Tuesday, Aug. 21 2012 4:36PM
Council to pay bills for Arnold Hall
Architectural services unpaid after fundraising for building
BY Russ Pulley
The volunteer board of the Lee’s Summit Municipal Building Authority can breathe easier because the City Council agreed in principle to cover the authority’s bills.
A question had risen whether the authority members could personally be on the hook for a total of $61,250.35 owed to an architectural firm and an accounting firm.
The City Council on Aug. 16 assigned the Budget Committee the task of finding money to pay those bills.
The debt was incurred as part of fund-raising efforts to refurbish Arnold Hall as home for the Martin City Melodrama and other cultural arts activities. That project foundered when efforts to obtain tax credits through the Missouri Development Finance Board failed. The credits, valued at $1.2 million to $1.5 million, were the footing for $4.5 million needed for the project. The authority had commitments for other donations, contingent on getting the tax credits, said Brad Cox, chairman of the authority. The work by the firms was necessary to apply for the tax credits, Cox said.
But once the application was rejected and the economy faltered, so did fundraising for Arnold Hall.
Cox asked the City Council to provide a grant to the authority to pay the bills so new proposals for Arnold Hall would be clear for consideration without debt clouding the issues.
The city’s Cultural Arts Task Force is considering using that structure as home for the Lee’s Summit Historical Society, exhibit space or other uses.
Councilmember Brian Whitley asked what ramifications faced the city if the authority defaulted on the debt and on how it might affect the authority.
Cox said it depended on how the City Council reacted. If the volunteer’s good reputations were “besmirched” because the council wouldn’t back them up, it would be harder for the city to find volunteers in the future. Cox said the authority board members also are concerned they might be individually held responsible for the debt.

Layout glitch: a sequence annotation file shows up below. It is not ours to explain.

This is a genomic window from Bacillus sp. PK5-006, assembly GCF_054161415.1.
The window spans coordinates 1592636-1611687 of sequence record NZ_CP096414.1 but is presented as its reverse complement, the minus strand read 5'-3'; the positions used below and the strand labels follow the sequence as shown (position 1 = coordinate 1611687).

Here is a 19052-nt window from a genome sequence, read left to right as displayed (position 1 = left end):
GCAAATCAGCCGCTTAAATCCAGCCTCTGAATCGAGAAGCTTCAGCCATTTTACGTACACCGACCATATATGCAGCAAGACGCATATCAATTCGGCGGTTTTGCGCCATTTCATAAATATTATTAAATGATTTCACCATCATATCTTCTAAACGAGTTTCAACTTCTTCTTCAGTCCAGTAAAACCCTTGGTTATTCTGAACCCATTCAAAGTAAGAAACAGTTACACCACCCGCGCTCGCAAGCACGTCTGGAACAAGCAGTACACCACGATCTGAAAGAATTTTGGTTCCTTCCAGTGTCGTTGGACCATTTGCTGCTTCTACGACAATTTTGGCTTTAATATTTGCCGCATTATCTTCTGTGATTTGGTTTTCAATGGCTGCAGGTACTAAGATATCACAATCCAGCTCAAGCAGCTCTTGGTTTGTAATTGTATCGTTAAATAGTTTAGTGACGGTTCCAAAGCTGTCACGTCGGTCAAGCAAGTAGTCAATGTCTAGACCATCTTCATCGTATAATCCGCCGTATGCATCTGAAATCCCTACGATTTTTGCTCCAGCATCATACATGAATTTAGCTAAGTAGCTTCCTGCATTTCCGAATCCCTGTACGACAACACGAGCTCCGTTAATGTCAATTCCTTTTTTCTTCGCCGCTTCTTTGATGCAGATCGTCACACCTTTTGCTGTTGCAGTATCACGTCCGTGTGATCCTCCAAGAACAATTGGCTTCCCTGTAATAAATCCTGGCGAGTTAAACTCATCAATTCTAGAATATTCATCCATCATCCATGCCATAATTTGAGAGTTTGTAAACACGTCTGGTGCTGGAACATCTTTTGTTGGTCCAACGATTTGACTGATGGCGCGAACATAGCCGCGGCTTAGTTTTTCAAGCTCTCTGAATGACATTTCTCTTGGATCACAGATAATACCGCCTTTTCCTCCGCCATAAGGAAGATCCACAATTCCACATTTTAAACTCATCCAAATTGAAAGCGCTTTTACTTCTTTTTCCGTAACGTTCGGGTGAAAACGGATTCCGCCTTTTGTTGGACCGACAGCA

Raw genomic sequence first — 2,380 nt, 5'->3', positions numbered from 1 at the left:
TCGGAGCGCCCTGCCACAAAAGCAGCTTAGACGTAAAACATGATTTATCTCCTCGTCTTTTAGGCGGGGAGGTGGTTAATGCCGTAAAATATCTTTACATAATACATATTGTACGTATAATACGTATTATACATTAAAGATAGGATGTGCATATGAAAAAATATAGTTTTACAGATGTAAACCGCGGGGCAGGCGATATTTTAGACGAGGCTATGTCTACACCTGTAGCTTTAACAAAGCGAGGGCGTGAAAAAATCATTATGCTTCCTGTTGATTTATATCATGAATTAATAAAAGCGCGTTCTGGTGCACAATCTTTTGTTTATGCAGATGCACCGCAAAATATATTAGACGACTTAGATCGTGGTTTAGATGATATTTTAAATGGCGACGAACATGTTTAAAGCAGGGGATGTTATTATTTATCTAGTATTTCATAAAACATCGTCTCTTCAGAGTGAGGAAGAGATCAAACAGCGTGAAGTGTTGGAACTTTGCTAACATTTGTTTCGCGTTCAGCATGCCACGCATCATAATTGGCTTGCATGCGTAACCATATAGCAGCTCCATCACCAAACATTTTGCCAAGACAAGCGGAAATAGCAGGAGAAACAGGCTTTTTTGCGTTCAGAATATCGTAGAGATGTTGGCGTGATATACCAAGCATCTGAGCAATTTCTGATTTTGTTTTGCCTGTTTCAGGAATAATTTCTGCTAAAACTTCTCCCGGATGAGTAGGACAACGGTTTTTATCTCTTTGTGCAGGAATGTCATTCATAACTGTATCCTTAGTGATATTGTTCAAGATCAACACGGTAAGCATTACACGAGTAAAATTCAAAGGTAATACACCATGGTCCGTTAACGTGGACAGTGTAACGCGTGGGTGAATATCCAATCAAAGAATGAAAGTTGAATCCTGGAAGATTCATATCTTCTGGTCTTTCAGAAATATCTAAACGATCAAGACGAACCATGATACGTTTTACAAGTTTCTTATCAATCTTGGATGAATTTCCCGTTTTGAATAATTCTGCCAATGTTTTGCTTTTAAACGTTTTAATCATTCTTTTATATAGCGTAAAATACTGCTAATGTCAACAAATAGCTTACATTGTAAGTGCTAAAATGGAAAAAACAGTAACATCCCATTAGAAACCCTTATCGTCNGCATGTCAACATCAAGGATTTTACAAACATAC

City Manager Steve Arbo noted the debt is not a legal obligation of the city.
Going forward the authority, Arbo said, the authority would have the last experience as “part of its history” and wouldn’t get into a similar problem. Arbo said city staff wanted to return the authority’s purpose to that of managing the facility such as scheduling or hearing requests for its use, but not fundraising.
Whitley said he didn’t want to spook board members or volunteers, but also didn’t want to vote on paying the debt until the council decided which fund it would use for the payments.
Councilmember Rob Binney said the city obviously has either liability or moral obligation to cover the bills. He asked if the prior work now has any value to the Cultural Arts Task Force.
Cox said part of the research done would be useful to the task force.
The board reached consensus to pay the debt but assigned it to the Budget Committee for further consideration.
“The ground literally shifted on them in the process,” Councilmember Allan Gray said. “I’m not willing to leave them holding the bag on this.”